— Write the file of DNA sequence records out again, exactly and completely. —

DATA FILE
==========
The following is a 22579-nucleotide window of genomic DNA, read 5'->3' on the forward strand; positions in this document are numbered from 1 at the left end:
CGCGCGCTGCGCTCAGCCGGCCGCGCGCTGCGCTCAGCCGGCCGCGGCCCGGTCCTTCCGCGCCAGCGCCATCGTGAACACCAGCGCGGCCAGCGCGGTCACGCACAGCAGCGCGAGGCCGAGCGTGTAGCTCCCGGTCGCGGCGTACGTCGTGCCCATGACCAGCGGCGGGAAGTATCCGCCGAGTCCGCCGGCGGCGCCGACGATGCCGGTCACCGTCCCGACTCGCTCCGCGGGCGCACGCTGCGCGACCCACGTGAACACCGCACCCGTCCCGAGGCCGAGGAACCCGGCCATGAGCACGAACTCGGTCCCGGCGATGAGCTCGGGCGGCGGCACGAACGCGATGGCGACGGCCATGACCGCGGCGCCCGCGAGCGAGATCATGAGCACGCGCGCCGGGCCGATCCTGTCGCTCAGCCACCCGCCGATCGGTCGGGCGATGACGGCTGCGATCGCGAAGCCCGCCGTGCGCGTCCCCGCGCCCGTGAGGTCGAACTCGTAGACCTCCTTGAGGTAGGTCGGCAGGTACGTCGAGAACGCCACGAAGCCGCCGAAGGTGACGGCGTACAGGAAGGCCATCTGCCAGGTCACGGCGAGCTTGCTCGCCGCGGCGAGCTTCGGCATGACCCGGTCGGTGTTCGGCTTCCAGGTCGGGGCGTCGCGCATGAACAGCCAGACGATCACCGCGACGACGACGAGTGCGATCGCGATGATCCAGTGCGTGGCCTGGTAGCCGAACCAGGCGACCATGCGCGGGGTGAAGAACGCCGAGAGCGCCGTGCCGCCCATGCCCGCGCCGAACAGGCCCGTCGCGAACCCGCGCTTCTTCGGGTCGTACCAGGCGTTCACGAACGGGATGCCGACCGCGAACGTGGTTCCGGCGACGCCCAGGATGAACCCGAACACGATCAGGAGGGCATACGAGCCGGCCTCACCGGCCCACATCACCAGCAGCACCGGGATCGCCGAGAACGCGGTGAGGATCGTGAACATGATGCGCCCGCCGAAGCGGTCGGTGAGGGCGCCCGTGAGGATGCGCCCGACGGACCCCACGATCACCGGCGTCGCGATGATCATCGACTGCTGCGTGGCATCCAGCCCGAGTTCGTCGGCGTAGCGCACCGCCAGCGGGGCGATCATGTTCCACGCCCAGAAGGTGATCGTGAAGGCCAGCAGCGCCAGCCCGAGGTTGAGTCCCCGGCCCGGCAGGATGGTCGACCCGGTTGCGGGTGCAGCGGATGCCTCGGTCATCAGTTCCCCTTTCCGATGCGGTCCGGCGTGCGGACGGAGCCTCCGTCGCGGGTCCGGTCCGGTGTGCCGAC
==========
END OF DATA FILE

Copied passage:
The following is a 22579-nucleotide window of genomic DNA, read 5'->3' on the forward strand; positions in this document are numbered from 1 at the left end:
CGCGCGCTGCGCTCAGCCGGCCGCGCGCTGCGCTCAGCCGGCCGCGGCCCGGTCCTTCCGCGCCAGCGCCATCGTGAACACCAGCGCGGCCAGCGCGGTCACGCACAGCAGCGCGAGGCCGAGCGTGTAGCTCCCGGTCGCGGCGTACGTCGTGCCCATGACCAGCGGCGGGAAGTATCCGCCGAGTCCGCCGGCGGCGCCGACGATGCCGGTCACCGTCCCGACTCGCTCCGCGGGCGCACGCTGCGCGACCCACGTGAACACCGCACCCGTCCCGAGGCCGAGGAACCCGGCCATGAGCACGAACTCGGTCCCGGCGATGAGCTCGGGCGGCGGCACGAACGCGATGGCGACGGCCATGACCGCGGCGCCCGCGAGCGAGATCATGAGCACGCGCGCCGGGCCGATCCTGTCGCTCAGCCACCCGCCGATCGGTCGGGCGATGACGGCTGCGATCGCGAAGCCCGCCGTGCGCGTCCCCGCGCCCGTGAGGTCGAACTCGTAGACCTCCTTGAGGTAGGTCGGCAGGTACGTCGAGAACGCCACGAAGCCGCCGAAGGTGACGGCGTACAGGAAGGCCATCTGCCAGGTCACGGCGAGCTTGCTCGCCGCGGCGAGCTTCGGCATGACCCGGTCGGTGTTCGGCTTCCAGGTCGGGGCGTCGCGCATGAACAGCCAGACGATCACCGCGACGACGACGAGTGCGATCGCGATGATCCAGTGCGTGGCCTGGTAGCCGAACCAGGCGACCATGCGCGGGGTGAAGAACGCCGAGAGCGCCGTGCCGCCCATGCCCGCGCCGAACAGGCCCGTCGCGAACCCGCGCTTCTTCGGGTCGTACCAGGCGTTCACGAACGGGATGCCGACCGCGAACGTGGTTCCGGCGACGCCCAGGATGAACCCGAACACGATCAGGAGGGCATACGAGCCGGCCTCACCGGCCCACATCACCAGCAGCACCGGGATCGCCGAGAACGCGGTGAGGATCGTGAACATGATGCGCCCGCCGAAGCGGTCGGTGAGGGCGCCCGTGAGGATGCGCCCGACGGACCCCACGATCACCGGCGTCGCGATGATCATCGACTGCTGCGTGGCATCCAGCCCGAGTTCGTCGGCGTAGCGCACCGCCAGCGGGGCGATCATGTTCCACGCCCAGAAGGTGATCGTGAAGGCCAGCAGCGCCAGCCCGAGGTTGAGTCCCCGGCCCGGCAGGATGGTCGACCCGGTTGCGGGTGCAGCGGATGCCTCGGTCATCAGTTCCCCTTTCCGATGCGGTCCGGCGTGCGGACGGAGCCTCCGTCGCGGGTCCGGTCCGGTGTGCCGAC